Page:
Mines researchers get $2M from NASA to advance technology for extracting aluminum from lunar soil
Payne Institute Faculty Fellow Jihye Kim is featured in an article about Molten regolith electrolysis – which processes melted lunar soil to extract the metals within – is one of the leading processes for in situ resource utilization of lunar metals and oxygen. October 2, 2023.
Iron batteries offer an energy transition lesson
Payne Institute Program Manager Simon Lomax writes about how to build a zero-carbon economy, we need technologies that can store large amounts of energy for a long time. But in Colorado, a promising new battery technology is being prepared for use by the state’s largest utility, Xcel Energy. It’s called an “iron-air” battery and, quite fittingly, it will be built in the iron and steel town of Pueblo. October 2, 2023.
Payne Institute report assesses supply chain variables for critical minerals
The Payne Institute for Public Policy at Colorado School of Mines released The State of Critical Minerals Report 2023. The analysis examines how the increasing demand for the critical minerals necessary to power a green economy will impact global communities, markets, national security, and geopolitics. The United States Geological Survey suggests that lithium, nickel, cobalt, manganese, and graphite are the metals needed to power electric vehicles. Alternatively, arsenic, gallium, germanium, indium, and tellurium are essential to constructing solar panels. September 29, 2023.
PAYNE INSTITUTE TO CONVENE TALKS ON DIFFERENTIATED GAS VERIFICATION STANDARDS IN COLLABORATION WITH EEMDL RESEARCH PARTNERSHIP 9/28/2023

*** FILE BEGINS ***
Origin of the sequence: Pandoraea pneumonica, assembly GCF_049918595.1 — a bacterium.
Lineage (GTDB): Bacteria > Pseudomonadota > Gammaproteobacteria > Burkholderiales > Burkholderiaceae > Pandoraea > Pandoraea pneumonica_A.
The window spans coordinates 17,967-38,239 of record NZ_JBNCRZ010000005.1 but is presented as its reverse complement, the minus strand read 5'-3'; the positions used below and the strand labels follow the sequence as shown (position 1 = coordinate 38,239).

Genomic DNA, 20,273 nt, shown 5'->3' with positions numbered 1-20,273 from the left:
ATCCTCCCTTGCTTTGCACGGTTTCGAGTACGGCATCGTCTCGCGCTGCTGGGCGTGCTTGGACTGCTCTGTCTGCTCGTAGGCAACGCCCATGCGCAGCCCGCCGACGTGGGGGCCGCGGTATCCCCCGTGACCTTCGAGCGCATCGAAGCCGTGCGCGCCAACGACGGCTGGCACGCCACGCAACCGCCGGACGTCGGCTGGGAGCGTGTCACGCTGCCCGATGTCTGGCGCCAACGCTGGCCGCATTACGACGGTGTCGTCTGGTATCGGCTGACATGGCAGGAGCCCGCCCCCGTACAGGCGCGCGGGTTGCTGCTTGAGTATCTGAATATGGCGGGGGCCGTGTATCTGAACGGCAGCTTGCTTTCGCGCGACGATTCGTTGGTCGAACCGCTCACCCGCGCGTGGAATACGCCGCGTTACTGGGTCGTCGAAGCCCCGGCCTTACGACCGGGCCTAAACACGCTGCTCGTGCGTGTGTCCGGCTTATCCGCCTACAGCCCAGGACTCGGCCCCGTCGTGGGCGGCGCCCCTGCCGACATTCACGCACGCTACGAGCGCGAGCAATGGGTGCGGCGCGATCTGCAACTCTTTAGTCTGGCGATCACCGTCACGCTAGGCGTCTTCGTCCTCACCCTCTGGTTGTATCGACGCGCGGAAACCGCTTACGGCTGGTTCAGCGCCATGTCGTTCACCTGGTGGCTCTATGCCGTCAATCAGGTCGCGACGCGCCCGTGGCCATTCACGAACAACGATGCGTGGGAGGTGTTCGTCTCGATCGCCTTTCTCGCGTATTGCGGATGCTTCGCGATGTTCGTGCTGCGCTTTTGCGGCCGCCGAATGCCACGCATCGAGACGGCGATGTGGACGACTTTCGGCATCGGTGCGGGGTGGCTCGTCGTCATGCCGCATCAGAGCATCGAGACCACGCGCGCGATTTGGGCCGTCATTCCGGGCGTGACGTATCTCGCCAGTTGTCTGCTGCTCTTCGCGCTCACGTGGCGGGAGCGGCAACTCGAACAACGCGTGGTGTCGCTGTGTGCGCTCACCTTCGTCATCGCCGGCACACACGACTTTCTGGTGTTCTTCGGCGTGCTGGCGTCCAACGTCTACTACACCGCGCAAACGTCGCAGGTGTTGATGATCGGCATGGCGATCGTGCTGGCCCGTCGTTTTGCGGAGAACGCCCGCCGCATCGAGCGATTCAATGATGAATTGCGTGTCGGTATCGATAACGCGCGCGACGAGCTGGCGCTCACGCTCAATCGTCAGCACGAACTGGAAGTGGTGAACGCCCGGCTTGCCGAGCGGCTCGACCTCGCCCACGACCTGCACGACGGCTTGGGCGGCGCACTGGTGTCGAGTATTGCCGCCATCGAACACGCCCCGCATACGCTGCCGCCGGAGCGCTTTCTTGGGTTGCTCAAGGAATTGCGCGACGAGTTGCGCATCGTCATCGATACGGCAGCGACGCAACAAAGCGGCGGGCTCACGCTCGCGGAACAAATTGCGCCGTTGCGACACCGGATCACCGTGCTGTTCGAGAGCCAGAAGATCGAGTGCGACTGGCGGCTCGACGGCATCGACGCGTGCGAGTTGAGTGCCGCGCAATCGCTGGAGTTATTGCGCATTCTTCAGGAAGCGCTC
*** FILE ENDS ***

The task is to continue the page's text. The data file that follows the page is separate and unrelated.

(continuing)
PAYNE INSTITUTE TO CONVENE TALKS ON DIFFERENTIATED GAS VERIFICATION STANDARDS IN COLLABORATION WITH EEMDL RESEARCH PARTNERSHIP
As part of its ongoing work with the Energy Emissions Modeling and Data Lab (EEMDL), the Payne Institute for Public Policy at the Colorado School of Mines is commencing a new stakeholder dialogue focused on the independent verification of standards and other governance issues in the rapidly evolving differentiated gas market. EEMDL was established in early 2023 to improve the accuracy of greenhouse gas measurement and accounting across global energy supply chains, starting with methane emissions. September 28, 2023.
Payne Institute for Public Policy Releases First Annual State of Critical Minerals Report
The Payne Institute at the Colorado School of Mines released today its first annual State of Critical Minerals Report on the growing demand for critical minerals and their impact on energy transitions, communities, markets, national security and geopolitics. The energy transition—and increased demand for electric cars, solar panels and other low-carbon technologies—is reliant on critical minerals. Many of these minerals, however, are mined and processed in adversarial nations or countries with low environmental, labor and human rights standards. In fact, of the 50 minerals identified on the U.S. Geological Survey Critical Minerals List, the U.S. is 100 percent reliant on imports for 12 and more than 50 percent dependent for 31. September 26, 2023.
THE STATE OF CRITICAL MINERALS REPORT 2023
The Payne Institute for Public Policy and the Colorado School of Mines has released our inaugural annual State of Critical Minerals Report. The report is aimed at contributing to the important discourse on critical minerals and how to harness them in a more sustainable manner as a catalyst to the energy transition and by extension, climate action. It explores various parts of the critical minerals value chain and the interplay of these segments in driving a successful minerals industry. The report covers geopolitics and what that means for national security, the demand and supply dynamics of critical minerals markets, financial markets and investments, the future of sustainable mining and the environment, and social governance (ESG) factors confronting the industry. September 26, 2023.